The book’s author is Brian Ward, who has a Ph.D. in computer science and has written several books about Linux Kernel, Vim, and VMware. The book has 17 Chapters and covers many Linux aspects, from the Operating System architecture to Bash scripting and Package Managers.
The first chapter is a very nice introduction to Linux architecture. You are going to learn about Linux abstraction layers and the clear difference between the kernel and the userspace.
This second chapter is very useful for Linux beginners to accommodate with some basic, yet extremely useful, Linux commands, utilities and shell pipes and filters. One very important aspect of Linux is the directory hierarchy, which you definitely have to know it if you don’t want to get lost.
The third chapter is dedicated to Linux devices. You’ll learn about the standard file-based device interface and the most useful dd command. The chapter covers in details all device types, from hard disks to USB and terminals.
The fourth chapter talks about disk partitions and various Linux File Systems. You’ll learn how to mount a device and how to partition it for both data and swap. The inode concept is very well explained too.
Chapter 5 and 6
The fifths and the six chapters are more advanced and so they require more time to understand what’s happening during kernel boot process and the user space initialization.
This chapters is dedicated to system configuration. You’ll learn about the content of etc/ folder, as well as user management and cron tasks. This chapter is very useful for Linux beginners since you’ll interact with them on a regular basis.
This chapter is one of the most important ones since it covers everything you need to know about Linux processes. You will learn to use ps and lsof for both process and thread monitoring. From CPU to memory, you will learn that Linux offers a great variety of resource monitoring tools. Unless you are a .NET developer, there’s a great chance your applications get deployed on a Linux server, so skipping this chapter is not an option.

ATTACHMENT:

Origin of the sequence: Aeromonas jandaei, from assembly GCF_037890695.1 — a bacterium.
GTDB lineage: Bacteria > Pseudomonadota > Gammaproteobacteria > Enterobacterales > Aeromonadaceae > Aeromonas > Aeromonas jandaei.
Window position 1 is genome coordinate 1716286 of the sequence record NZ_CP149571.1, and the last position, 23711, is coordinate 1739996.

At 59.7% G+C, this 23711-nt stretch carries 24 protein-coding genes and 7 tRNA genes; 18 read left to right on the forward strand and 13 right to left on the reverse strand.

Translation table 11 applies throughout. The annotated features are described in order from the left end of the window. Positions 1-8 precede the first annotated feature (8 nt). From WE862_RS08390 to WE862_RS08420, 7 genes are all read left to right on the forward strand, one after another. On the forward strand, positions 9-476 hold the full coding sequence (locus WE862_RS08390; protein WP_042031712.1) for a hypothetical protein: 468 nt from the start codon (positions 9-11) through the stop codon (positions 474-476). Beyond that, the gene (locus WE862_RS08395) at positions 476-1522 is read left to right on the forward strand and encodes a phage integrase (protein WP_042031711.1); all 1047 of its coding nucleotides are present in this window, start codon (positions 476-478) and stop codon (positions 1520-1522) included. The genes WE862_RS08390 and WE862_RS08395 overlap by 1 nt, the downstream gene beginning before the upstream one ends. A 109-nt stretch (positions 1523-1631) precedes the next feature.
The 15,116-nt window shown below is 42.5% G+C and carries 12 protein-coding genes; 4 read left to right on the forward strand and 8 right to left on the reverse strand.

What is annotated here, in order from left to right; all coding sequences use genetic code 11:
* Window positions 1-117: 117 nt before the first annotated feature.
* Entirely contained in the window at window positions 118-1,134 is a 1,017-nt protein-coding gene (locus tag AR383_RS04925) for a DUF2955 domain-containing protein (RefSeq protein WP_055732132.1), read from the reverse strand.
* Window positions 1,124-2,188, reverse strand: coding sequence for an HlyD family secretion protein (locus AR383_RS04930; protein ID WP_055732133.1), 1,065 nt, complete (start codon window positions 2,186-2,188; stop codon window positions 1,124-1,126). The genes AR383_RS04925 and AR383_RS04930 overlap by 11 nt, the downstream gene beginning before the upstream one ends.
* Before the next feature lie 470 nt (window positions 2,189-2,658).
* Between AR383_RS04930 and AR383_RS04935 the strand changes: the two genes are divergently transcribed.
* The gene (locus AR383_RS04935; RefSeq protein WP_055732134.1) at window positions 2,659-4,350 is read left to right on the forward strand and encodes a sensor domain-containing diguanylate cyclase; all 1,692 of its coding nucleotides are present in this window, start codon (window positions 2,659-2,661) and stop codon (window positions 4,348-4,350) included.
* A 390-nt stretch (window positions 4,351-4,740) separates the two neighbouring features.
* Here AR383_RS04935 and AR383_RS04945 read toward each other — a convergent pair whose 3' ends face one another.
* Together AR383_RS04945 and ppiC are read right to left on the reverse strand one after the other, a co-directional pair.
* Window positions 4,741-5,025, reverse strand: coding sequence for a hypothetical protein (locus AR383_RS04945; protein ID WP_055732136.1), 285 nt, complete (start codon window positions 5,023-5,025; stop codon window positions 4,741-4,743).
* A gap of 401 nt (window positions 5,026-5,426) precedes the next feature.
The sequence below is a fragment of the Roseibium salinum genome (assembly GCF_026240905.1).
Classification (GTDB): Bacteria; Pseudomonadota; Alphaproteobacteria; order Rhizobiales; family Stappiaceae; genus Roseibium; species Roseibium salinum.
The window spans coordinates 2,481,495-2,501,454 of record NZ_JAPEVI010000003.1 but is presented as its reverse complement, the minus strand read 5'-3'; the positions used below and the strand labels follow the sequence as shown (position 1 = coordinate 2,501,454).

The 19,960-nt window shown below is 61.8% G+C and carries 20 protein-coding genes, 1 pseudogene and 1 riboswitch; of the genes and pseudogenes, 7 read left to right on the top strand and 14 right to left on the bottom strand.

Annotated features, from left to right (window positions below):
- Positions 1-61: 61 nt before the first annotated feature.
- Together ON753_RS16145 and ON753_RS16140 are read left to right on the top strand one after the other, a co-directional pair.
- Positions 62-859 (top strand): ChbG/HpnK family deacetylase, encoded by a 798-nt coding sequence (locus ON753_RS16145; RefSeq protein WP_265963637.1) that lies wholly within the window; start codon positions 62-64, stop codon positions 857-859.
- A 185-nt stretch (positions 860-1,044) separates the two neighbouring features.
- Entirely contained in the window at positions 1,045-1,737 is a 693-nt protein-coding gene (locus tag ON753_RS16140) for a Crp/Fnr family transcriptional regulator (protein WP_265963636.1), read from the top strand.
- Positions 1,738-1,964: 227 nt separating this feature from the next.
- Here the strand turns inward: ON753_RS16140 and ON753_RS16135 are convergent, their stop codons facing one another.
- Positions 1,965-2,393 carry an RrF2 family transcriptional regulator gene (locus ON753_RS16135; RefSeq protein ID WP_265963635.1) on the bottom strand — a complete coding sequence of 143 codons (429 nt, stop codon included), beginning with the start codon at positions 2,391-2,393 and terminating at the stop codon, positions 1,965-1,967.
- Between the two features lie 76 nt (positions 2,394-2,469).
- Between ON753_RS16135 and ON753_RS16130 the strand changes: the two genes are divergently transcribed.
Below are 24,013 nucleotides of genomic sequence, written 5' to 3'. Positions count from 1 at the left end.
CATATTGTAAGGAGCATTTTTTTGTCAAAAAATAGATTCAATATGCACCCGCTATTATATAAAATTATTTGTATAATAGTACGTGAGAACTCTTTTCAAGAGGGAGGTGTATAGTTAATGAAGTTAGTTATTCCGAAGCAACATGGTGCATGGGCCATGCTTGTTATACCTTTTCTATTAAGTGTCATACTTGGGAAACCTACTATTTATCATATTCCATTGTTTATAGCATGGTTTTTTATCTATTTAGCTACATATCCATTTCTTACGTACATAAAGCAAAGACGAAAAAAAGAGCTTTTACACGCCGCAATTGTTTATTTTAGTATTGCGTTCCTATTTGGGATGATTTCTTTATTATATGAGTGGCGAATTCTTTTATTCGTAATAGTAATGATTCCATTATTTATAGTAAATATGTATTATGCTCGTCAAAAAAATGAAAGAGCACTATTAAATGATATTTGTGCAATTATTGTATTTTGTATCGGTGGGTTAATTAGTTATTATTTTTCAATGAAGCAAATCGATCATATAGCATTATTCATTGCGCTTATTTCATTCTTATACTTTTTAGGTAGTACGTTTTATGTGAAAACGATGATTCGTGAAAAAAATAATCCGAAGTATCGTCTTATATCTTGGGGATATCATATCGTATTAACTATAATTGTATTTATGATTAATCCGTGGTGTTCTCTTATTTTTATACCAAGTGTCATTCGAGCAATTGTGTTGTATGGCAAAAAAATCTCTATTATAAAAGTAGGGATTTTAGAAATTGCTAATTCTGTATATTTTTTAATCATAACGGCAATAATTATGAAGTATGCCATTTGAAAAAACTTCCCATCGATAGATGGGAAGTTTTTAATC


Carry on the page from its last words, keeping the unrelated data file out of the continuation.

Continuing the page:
This chapter is an introduction to networking and you can skip it if you already know networking basics. You can also learn about Linux routing, but unless you are a system administrator, you are not going to need this on your daily job.
While the previous chapter was a more theoretical one, the tenth chapter is one you don’t want to miss. You are going to learn about network monitoring, using lsof, tcpdump and
port scanning. The network security is also a good read for every programmer as well as the socket section. The Unix socket domains and the Inter-Process Communication (IPC) are very important aspects for every developer working with Linux.
Chapter 11 and 12
The eleventh chapter is dedicated to shell scripting and automating recurring tasks is not only a system administrator job. Learning a little about shell scripting can save you a lot of time and prevent accidental mistakes, so make sure you don’t skip it.
The twelfth chapter talks about file network access and the rsync section is very important since there’s a great chance you’ll have to use it sooner or later.
In this chapter, you are going to learn about user environment configurations for both login and remote sessions.
The fourteenth chapter is dedicated to Desktop environments, emphasizing the importance of X server and client utilities. You’ll also learn how to utilize window-based applications on a remote Linux server using X11 forwarding from within a SSH session.
Chapter 15 and 16
These chapters give you an introduction into C programming, from a Linux administration perspective. You will learn how to build a Linux package even without a package manager.
The last chapter wraps everything up and reiterates the importance of Linux for both servers and embedded devices. Linux might not be easy in other domains of activity, but as a developer, you have no excuse but to learn to use it.
I certainly recommend this book for every developer wanting to learn something more about Linux.
To master the command line, I also recommend the The Linux Command Line by William Shotts.